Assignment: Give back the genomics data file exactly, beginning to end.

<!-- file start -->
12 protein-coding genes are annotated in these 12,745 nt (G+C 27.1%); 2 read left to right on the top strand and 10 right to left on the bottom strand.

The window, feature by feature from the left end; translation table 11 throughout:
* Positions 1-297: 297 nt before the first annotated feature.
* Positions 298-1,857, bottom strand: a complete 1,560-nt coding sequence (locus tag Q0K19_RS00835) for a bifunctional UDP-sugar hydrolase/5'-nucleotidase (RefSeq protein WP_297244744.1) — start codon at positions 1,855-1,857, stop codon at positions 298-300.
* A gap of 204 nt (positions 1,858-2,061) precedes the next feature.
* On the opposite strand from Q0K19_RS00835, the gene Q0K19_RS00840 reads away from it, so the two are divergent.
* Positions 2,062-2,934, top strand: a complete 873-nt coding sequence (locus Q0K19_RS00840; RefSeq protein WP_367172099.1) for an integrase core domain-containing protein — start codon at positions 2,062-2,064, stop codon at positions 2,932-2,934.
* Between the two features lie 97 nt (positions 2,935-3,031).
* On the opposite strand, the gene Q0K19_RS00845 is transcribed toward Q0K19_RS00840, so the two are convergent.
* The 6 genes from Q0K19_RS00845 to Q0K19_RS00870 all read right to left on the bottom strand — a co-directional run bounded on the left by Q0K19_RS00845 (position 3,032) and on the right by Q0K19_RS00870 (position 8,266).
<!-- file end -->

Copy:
12 protein-coding genes are annotated in these 12,745 nt (G+C 27.1%); 2 read left to right on the top strand and 10 right to left on the bottom strand.

The window, feature by feature from the left end; translation table 11 throughout:
* Positions 1-297: 297 nt before the first annotated feature.
* Positions 298-1,857, bottom strand: a complete 1,560-nt coding sequence (locus tag Q0K19_RS00835) for a bifunctional UDP-sugar hydrolase/5'-nucleotidase (RefSeq protein WP_297244744.1) — start codon at positions 1,855-1,857, stop codon at positions 298-300.
* A gap of 204 nt (positions 1,858-2,061) precedes the next feature.
* On the opposite strand from Q0K19_RS00835, the gene Q0K19_RS00840 reads away from it, so the two are divergent.
* Positions 2,062-2,934, top strand: a complete 873-nt coding sequence (locus Q0K19_RS00840; RefSeq protein WP_367172099.1) for an integrase core domain-containing protein — start codon at positions 2,062-2,064, stop codon at positions 2,932-2,934.
* Between the two features lie 97 nt (positions 2,935-3,031).
* On the opposite strand, the gene Q0K19_RS00845 is transcribed toward Q0K19_RS00840, so the two are convergent.
* The 6 genes from Q0K19_RS00845 to Q0K19_RS00870 all read right to left on the bottom strand — a co-directional run bounded on the left by Q0K19_RS00845 (position 3,032) and on the right by Q0K19_RS00870 (position 8,266).